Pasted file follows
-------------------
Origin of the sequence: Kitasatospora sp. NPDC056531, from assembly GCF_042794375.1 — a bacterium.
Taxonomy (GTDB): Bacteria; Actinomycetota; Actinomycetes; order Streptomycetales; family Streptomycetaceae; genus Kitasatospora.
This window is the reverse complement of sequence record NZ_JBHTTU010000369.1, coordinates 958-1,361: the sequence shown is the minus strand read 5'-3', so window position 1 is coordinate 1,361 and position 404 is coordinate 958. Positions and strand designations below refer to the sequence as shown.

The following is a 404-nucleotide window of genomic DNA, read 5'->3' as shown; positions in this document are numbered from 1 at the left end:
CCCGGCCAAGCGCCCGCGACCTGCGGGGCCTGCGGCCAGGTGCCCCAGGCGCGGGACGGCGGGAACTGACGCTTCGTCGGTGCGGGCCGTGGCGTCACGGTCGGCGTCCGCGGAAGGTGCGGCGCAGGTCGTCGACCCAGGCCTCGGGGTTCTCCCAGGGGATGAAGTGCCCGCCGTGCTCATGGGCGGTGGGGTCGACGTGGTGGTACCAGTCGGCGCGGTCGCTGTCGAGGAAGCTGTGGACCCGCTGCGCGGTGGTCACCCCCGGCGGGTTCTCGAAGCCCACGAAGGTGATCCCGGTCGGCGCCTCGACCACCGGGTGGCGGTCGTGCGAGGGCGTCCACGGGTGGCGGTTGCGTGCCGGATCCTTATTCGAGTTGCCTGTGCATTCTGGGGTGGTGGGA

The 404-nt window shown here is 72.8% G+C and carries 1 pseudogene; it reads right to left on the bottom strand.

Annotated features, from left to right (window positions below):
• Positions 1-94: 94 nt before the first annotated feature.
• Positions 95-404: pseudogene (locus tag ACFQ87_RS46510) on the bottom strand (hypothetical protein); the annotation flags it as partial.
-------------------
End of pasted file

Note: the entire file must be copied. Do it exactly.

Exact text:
Origin of the sequence: Kitasatospora sp. NPDC056531, from assembly GCF_042794375.1 — a bacterium.
Taxonomy (GTDB): Bacteria; Actinomycetota; Actinomycetes; order Streptomycetales; family Streptomycetaceae; genus Kitasatospora.
This window is the reverse complement of sequence record NZ_JBHTTU010000369.1, coordinates 958-1,361: the sequence shown is the minus strand read 5'-3', so window position 1 is coordinate 1,361 and position 404 is coordinate 958. Positions and strand designations below refer to the sequence as shown.

The following is a 404-nucleotide window of genomic DNA, read 5'->3' as shown; positions in this document are numbered from 1 at the left end:
CCCGGCCAAGCGCCCGCGACCTGCGGGGCCTGCGGCCAGGTGCCCCAGGCGCGGGACGGCGGGAACTGACGCTTCGTCGGTGCGGGCCGTGGCGTCACGGTCGGCGTCCGCGGAAGGTGCGGCGCAGGTCGTCGACCCAGGCCTCGGGGTTCTCCCAGGGGATGAAGTGCCCGCCGTGCTCATGGGCGGTGGGGTCGACGTGGTGGTACCAGTCGGCGCGGTCGCTGTCGAGGAAGCTGTGGACCCGCTGCGCGGTGGTCACCCCCGGCGGGTTCTCGAAGCCCACGAAGGTGATCCCGGTCGGCGCCTCGACCACCGGGTGGCGGTCGTGCGAGGGCGTCCACGGGTGGCGGTTGCGTGCCGGATCCTTATTCGAGTTGCCTGTGCATTCTGGGGTGGTGGGA

The 404-nt window shown here is 72.8% G+C and carries 1 pseudogene; it reads right to left on the bottom strand.

Annotated features, from left to right (window positions below):
• Positions 1-94: 94 nt before the first annotated feature.
• Positions 95-404: pseudogene (locus tag ACFQ87_RS46510) on the bottom strand (hypothetical protein); the annotation flags it as partial.